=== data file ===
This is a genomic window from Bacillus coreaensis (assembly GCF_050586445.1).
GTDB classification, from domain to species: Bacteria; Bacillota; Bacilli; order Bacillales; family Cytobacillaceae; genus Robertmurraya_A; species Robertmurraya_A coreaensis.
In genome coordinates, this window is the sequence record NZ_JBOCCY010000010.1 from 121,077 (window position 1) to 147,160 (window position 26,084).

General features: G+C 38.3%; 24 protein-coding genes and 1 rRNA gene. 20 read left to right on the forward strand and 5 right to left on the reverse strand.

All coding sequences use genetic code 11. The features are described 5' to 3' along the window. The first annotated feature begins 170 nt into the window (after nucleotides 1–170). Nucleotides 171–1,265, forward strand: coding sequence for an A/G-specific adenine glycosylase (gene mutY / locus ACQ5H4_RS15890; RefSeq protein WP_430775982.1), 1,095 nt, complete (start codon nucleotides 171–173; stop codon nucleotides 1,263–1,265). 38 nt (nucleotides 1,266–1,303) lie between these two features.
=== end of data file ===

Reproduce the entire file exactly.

This is a genomic window from Bacillus coreaensis (assembly GCF_050586445.1).
GTDB classification, from domain to species: Bacteria; Bacillota; Bacilli; order Bacillales; family Cytobacillaceae; genus Robertmurraya_A; species Robertmurraya_A coreaensis.
In genome coordinates, this window is the sequence record NZ_JBOCCY010000010.1 from 121,077 (window position 1) to 147,160 (window position 26,084).

General features: G+C 38.3%; 24 protein-coding genes and 1 rRNA gene. 20 read left to right on the forward strand and 5 right to left on the reverse strand.

All coding sequences use genetic code 11. The features are described 5' to 3' along the window. The first annotated feature begins 170 nt into the window (after nucleotides 1–170). Nucleotides 171–1,265, forward strand: coding sequence for an A/G-specific adenine glycosylase (gene mutY / locus ACQ5H4_RS15890; RefSeq protein WP_430775982.1), 1,095 nt, complete (start codon nucleotides 171–173; stop codon nucleotides 1,263–1,265). 38 nt (nucleotides 1,266–1,303) lie between these two features.